Search billions of records on


July 26, 1902 - May 6, 1908

    Corvallis, June 19 - Funeral services for Miss Emma Quast, 42, who died about 6:45 p.m. Monday in a Missoula hospital where she had been a patient since April, will be held Thursday in Missoula. Interment will be beside a twin sister, who died in 1908, and the parents, the late Mr. and Mrs. Otto Quast, in the family plot in Missoula.
    Miss Quast was born July 26, 1902 in Missoula and came to the valley with her parents in 1915. She graduated from Corvallis high school and the Montana State University in Missoula. At the university, she was a member of Alpha Phi sorority and also of a science honorary. She later attended summer school at the University of Washington and a research school at Marshfield, Oregon.
    She taught science and mathematics at Grandview, Washington and Baker, Oregon, before joining the Corvallis faculty four years ago. She also directed the Corvallis high school girls glee club for a couple of years. She obtained a leave of absence from the faculty in the spring to 1944 because of ill health.
    She spent much time at her hobby of collecting and mounting various species of flowers. She was a member of the Corvallis chapter No. 59, O.E.S.
    Three sisters, Mrs. Ray Morris, Corvallis; Mrs. F.O. Burrell, Hamilton; Mrs. W.J. McCormick, Stevensville; two brothers, Otto and Harry Quast, Corvallis, and three nieces and one nephew, survive.
    The body is at the Lucy mortuary in Missoula.
Ravalli Republican, June 19, 1945
Contributed by Karolyn Simpson

October 5, 1874 - April 14, 1941

    Corvallis, April 14 - Mrs. Helena Quast, 66, for more than 25 years a leader in social and community life here, died late this afternoon at a Missoula hospital of complications following an emergency operation Friday. She had been in ill health for several months.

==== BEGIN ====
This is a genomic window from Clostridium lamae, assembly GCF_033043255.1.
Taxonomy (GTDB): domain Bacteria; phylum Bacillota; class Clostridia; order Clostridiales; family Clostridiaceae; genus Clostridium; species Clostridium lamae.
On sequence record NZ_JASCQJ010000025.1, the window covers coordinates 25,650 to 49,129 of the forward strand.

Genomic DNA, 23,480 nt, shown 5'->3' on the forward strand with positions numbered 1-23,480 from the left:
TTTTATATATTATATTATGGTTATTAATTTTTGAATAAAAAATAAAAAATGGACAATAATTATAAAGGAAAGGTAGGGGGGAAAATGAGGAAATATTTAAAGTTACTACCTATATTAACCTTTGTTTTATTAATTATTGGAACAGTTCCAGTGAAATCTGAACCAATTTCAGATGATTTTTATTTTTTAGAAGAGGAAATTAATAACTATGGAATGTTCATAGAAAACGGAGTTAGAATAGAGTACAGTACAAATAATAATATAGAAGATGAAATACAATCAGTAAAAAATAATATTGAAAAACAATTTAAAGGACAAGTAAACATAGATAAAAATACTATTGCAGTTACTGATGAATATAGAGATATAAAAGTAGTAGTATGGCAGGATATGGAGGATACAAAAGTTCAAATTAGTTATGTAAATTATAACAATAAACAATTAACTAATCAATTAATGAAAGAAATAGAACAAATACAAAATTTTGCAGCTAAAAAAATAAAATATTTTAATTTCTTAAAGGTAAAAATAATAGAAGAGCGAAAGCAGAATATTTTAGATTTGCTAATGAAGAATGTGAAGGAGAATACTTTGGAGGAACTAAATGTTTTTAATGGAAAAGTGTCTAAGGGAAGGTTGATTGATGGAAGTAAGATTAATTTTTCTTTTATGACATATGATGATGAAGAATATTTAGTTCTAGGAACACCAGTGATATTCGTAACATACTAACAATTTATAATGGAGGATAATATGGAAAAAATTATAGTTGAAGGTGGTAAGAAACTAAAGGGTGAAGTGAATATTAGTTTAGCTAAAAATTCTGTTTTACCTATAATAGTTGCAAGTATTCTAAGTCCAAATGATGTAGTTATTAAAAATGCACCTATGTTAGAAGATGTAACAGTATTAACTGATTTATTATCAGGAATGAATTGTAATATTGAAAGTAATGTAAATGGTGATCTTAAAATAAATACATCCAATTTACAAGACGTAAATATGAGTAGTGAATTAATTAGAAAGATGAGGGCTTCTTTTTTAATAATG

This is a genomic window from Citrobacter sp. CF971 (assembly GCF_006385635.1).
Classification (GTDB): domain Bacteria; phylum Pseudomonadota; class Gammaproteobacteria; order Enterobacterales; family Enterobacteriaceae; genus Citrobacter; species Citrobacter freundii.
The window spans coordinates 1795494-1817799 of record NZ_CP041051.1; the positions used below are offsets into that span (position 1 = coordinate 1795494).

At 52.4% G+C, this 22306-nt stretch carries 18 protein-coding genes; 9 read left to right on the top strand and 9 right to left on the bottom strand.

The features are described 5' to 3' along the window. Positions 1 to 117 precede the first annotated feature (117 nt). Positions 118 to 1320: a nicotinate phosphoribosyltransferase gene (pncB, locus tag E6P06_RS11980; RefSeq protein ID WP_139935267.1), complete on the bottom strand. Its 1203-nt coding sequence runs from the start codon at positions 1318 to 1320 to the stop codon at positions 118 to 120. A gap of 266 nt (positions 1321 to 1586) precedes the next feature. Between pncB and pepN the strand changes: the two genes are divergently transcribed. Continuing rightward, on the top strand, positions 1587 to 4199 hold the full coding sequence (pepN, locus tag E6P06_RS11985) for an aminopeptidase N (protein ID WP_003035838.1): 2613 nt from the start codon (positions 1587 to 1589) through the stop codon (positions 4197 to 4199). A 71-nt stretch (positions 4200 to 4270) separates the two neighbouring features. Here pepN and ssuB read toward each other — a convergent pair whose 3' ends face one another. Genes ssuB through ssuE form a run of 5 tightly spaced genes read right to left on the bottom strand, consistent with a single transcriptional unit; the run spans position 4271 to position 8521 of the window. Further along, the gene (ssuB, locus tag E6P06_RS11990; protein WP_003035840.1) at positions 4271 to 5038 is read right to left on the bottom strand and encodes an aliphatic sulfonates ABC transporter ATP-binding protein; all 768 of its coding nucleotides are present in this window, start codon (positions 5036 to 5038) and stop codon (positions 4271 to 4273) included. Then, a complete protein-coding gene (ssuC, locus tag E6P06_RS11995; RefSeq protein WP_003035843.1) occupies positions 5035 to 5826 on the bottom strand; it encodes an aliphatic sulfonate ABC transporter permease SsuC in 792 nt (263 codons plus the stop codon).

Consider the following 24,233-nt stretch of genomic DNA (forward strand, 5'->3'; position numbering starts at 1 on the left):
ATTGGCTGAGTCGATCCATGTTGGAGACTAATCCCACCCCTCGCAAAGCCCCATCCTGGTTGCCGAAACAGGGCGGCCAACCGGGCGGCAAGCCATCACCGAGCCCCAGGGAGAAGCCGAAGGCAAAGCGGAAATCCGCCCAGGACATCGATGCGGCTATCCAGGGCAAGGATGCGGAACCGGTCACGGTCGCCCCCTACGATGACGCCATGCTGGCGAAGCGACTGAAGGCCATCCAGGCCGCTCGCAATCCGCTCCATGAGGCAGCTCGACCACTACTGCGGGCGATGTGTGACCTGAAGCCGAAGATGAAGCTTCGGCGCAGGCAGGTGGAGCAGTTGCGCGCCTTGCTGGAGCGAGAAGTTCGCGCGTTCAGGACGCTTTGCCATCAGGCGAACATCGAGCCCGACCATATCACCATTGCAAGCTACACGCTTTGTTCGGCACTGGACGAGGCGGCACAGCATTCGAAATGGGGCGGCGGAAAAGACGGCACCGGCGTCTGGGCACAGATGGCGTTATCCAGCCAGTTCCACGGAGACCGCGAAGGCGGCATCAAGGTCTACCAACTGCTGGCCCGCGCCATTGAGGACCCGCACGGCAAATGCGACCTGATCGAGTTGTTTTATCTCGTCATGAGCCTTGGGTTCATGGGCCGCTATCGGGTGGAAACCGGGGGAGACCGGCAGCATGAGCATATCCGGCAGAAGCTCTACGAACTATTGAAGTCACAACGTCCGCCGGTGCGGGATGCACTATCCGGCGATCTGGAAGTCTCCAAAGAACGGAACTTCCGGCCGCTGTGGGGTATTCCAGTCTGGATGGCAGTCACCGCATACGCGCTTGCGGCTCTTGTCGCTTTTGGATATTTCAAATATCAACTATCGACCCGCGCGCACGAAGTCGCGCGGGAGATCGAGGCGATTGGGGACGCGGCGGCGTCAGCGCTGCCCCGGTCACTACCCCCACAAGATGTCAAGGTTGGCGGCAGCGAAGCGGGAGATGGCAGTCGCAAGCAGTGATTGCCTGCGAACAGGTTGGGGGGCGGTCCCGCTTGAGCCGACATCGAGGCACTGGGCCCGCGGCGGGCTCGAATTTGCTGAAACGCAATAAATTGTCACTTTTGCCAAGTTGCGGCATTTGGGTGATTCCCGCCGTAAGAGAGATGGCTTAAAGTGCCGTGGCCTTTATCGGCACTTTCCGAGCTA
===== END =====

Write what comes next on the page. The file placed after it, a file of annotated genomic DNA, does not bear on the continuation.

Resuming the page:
Coming to Montana from Brooklyn, N.Y., where she was born and reared, at the age of 16, the young city girl met and fell in love with Otto Quast, a young rancher in the Rattlesnake valley out of Missoula. they were married in Missoula, June 26, 1891. Together they built the Quast place into an 1,100-acre stock and dairy ranch, and reared a family of seven children there. They lived there until 1915, when they sold their ranch and moved to a ranch near Corvallis.
    Enthralled with the natural beauties of the surrounding countryside, the young bride immediately became interested in cultivating the wild flowers and native shrubs, transplanting them to the yard around the ranch house. Successful in this, her interest in floral landscaping grew, and she became a crusading pioneer in the decorative landscaping of country homes, an art until then almost entirely without practice in the western states. Her natural ability and work transformed the country home into a rural garden of almost nursery like appearance. Soon neighbors began seeking her advice and assistance, and from her enthusiasm was founded such organizations as the Montana Rock Garden society and state and valley garden clubs.
    Following the death of her husband in 1931, the ranch duties were turned over to her sons, Harry and Otto, Jr., and Mrs. Quast devoted almost her entire time to her yard and flower gardens, creating one of the scenic landmarks of the Bitter Root valley. An authority on annuals and perennial shrubs, as well as a good neighbor, her large home became the meeting place for garden clubs from all over the valley and other cities of Western Montana. Proving the value of personal hand-care, three spruce trees of the Blue and Black Hills variety in the yard of the Quast ranch home here are declared by forestry and nursery authorities to be among the most nearly perfect specimens in the West.